22 frames total;
12 seconds to clear*

Time per shot, averaged over 22 shots, then slows to an average of 1.70 fps when buffer is full.

Speed Priority Continuous mode
Large/Standard JPEG

0.10 second (10.0 frames per second);
22 frames total;
12 seconds to clear*

Time per shot, averaged over 22 shots, then slows to an average of 1.65 fps when buffer is full.

Speed Priority Continuous mode
RAW

0.15 second (6.52 frames per second);
10 frames total;
7 seconds to clear*

Time per shot, averaged over 10 shots, then slows to an average of 1.45 fps when buffer is full.

Flash Recycling

3.2 seconds

Flash at maximum output.

*Note: Buffer clearing times measured with a SanDisk Extreme Pro 95MB/s UHS-1. Slower cards will produce correspondingly slower clearing times. Slow cards may also limit length of bursts in continuous mode. ISO sensitivity and noise reduction settings can also affect cycle times and burst mode performance.

Single-shot cycle times are very good for its class, averaging 0.61 second for Large/Extra Fine JPEGs, 0.63 second for RAW and 0.87 second for RAW+ Large/Fine JPEGs.

In standard continuous mode, the RX10 captured 30 Large/Fine JPEG frames at 3.1 frames-per-second, 21 RAW frames at 2.6 fps, and 13 RAW+JPEG frames at 2.5 fps. Continuous AF and AE are available in this mode.

The Sony RX10's Speed Priority continuous mode captures large Standard, Fine or Extra Fine JPEGs at 10.0 fps, though focus is locked at the first frame of a burst in this mode (however exposure is adjusted for each image.) The maximum burst length at that speed was 24 frames for Large/Standard JPEGs, 22 for Large/Fine and 21 for large/Extra Fine JPEGs. Not exactly the unlimited buffer depth we were told at the product briefing with Sony, but still very good. (Note, though, that our target is difficult to compress, so you may be able to shoot longer bursts with typical scenes.) When shooting RAW files, burst speed dropped to 6.52 fps and buffer depth to 10 frames.

Buffer clearing was fast considering buffer depths and resolution, but varied a lot depending on the file type. We measured about 7 seconds after 10 RAW files, 9 seconds after 24 Large/Standard JPEGs, 12 seconds after 22 Large/Fine JPEGs, and 18 seconds after 21 Large/Extra Fine JPEGs. We used a SanDisk 95MB/s UHS-1 flash card and tried a Sony 94MB/s UHS-1 card as well, with no difference in buffer depths and virtually the same clearing times.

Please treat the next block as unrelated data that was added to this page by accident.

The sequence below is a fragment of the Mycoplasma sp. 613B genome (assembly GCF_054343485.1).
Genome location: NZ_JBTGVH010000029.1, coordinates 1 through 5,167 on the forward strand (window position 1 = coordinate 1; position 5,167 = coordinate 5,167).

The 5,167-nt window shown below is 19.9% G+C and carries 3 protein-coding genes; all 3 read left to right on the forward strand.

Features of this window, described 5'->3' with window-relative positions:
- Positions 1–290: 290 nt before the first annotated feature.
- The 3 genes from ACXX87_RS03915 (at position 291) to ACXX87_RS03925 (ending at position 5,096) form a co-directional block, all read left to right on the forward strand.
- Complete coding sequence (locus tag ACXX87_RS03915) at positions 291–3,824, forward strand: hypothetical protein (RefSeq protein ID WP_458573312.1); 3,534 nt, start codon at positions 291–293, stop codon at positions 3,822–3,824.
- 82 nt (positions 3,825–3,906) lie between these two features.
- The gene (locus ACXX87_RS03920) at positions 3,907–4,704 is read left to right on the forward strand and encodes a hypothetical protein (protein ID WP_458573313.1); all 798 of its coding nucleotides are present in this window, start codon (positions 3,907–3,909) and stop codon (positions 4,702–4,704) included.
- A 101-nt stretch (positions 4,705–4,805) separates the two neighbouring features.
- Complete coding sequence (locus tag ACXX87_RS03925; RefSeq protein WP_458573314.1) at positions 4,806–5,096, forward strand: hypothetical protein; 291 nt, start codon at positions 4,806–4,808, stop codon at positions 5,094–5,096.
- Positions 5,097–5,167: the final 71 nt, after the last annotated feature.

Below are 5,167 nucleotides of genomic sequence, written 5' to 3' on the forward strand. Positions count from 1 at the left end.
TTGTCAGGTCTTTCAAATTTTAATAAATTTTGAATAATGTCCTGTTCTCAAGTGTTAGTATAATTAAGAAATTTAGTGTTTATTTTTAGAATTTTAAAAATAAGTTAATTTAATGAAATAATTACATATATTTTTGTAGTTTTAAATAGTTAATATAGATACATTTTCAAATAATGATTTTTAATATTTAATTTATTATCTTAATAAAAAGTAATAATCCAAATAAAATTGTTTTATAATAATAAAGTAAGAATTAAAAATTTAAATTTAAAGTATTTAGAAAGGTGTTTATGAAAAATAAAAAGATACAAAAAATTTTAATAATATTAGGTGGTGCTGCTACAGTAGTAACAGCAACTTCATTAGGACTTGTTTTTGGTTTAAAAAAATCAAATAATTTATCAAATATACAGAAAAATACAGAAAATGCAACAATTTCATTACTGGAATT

The Sony RX10's flash recycles in about 3.2 seconds after a full-power discharge, which is good.


Download Speed

Windows Computer, USB 2.0

24,161 KBytes/sec

Typical Values:
Less than 600=USB 1.1;
600-769=USB 2.0 Low;
Above 770=USB 2.0 High

Connected to a computer via USB 2.0, the Sony RX10's download speeds are very fast. We measured 24,161 KBytes/sec. (Note that this test was performed with a SanDisk Extreme Pro 95MB/s SD card: Slower cards would likely show slower transfer times.)


Bottom line, the Sony RX10's performance is generally excellent for a high-resolution all-in-one camera. Autofocus is on par with consumer DSLRs, prefocused shutter lag is very much in the top tier regardless of camera type, single-shot cycle times are very good, and Speed Priority burst mode is faster than most professional SLRs when shooting JPEGs (though the RX10 won't track focus in that mode). Buffer depths are excellent with JPEGs at over 20 frames, though with RAW files frame rate dropped to 6.5 fps and buffer depth dropped to 10 frames, though that's still very good.

Battery

Battery Life
Good battery life for its class when using the LCD monitor.

Operating Mode Battery Life
Still Capture,
(CIPA standard, LCD monitor)
420 shots
Still Capture,
(CIPA standard, EVF)
340 shots

The Sony RX10 uses a custom rechargeable lithium-ion battery pack for power, and comes with a single battery and AC adapter (charging is in-camera via USB). The battery is CIPA-rated for 420 shots per charge when using the LCD, which includes 50% flash shots. When using the electronic viewfinder, the number of shots per charge drops significantly to 340.

Battery life is respectable, but we do recommend getting a second battery for your RX10 if you plan any extended outings or shoot a lot of video.

The table above shows the number of shots the camera is capable of (on a fully-charged rechargeable battery), based on CIPA battery-life and/or manufacturer standard test conditions.

(Interested readers can find an English translation of the CIPA DC-002 standards document here. (180K PDF document))